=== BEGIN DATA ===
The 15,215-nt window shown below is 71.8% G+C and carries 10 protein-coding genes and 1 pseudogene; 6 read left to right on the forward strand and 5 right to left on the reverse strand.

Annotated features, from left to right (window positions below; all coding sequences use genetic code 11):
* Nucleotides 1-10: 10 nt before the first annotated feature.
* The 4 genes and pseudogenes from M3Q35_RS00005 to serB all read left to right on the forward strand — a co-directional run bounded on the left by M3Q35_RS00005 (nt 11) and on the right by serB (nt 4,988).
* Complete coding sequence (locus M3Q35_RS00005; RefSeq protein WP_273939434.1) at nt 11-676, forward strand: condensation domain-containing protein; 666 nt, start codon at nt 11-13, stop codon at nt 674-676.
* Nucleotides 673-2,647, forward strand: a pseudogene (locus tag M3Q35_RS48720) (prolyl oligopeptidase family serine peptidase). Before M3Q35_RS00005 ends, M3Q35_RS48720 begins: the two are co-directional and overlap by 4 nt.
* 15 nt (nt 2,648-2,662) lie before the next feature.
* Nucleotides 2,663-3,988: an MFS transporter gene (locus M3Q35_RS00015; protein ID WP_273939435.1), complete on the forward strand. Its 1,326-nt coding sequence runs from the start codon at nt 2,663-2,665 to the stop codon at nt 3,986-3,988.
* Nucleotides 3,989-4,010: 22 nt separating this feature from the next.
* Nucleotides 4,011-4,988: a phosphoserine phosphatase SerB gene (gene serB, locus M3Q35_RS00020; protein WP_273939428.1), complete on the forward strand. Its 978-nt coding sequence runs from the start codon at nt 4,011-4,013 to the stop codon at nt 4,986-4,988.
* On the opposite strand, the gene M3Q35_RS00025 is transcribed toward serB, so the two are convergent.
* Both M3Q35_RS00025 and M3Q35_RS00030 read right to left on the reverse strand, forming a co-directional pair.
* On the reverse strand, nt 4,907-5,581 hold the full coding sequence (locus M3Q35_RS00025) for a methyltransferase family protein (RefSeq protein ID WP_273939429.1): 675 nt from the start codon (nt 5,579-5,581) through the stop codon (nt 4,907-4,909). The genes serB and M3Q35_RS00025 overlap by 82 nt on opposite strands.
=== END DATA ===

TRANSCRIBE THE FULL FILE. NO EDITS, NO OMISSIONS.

The 15,215-nt window shown below is 71.8% G+C and carries 10 protein-coding genes and 1 pseudogene; 6 read left to right on the forward strand and 5 right to left on the reverse strand.

Annotated features, from left to right (window positions below; all coding sequences use genetic code 11):
* Nucleotides 1-10: 10 nt before the first annotated feature.
* The 4 genes and pseudogenes from M3Q35_RS00005 to serB all read left to right on the forward strand — a co-directional run bounded on the left by M3Q35_RS00005 (nt 11) and on the right by serB (nt 4,988).
* Complete coding sequence (locus M3Q35_RS00005; RefSeq protein WP_273939434.1) at nt 11-676, forward strand: condensation domain-containing protein; 666 nt, start codon at nt 11-13, stop codon at nt 674-676.
* Nucleotides 673-2,647, forward strand: a pseudogene (locus tag M3Q35_RS48720) (prolyl oligopeptidase family serine peptidase). Before M3Q35_RS00005 ends, M3Q35_RS48720 begins: the two are co-directional and overlap by 4 nt.
* 15 nt (nt 2,648-2,662) lie before the next feature.
* Nucleotides 2,663-3,988: an MFS transporter gene (locus M3Q35_RS00015; protein ID WP_273939435.1), complete on the forward strand. Its 1,326-nt coding sequence runs from the start codon at nt 2,663-2,665 to the stop codon at nt 3,986-3,988.
* Nucleotides 3,989-4,010: 22 nt separating this feature from the next.
* Nucleotides 4,011-4,988: a phosphoserine phosphatase SerB gene (gene serB, locus M3Q35_RS00020; protein WP_273939428.1), complete on the forward strand. Its 978-nt coding sequence runs from the start codon at nt 4,011-4,013 to the stop codon at nt 4,986-4,988.
* On the opposite strand, the gene M3Q35_RS00025 is transcribed toward serB, so the two are convergent.
* Both M3Q35_RS00025 and M3Q35_RS00030 read right to left on the reverse strand, forming a co-directional pair.
* On the reverse strand, nt 4,907-5,581 hold the full coding sequence (locus M3Q35_RS00025) for a methyltransferase family protein (RefSeq protein ID WP_273939429.1): 675 nt from the start codon (nt 5,579-5,581) through the stop codon (nt 4,907-4,909). The genes serB and M3Q35_RS00025 overlap by 82 nt on opposite strands.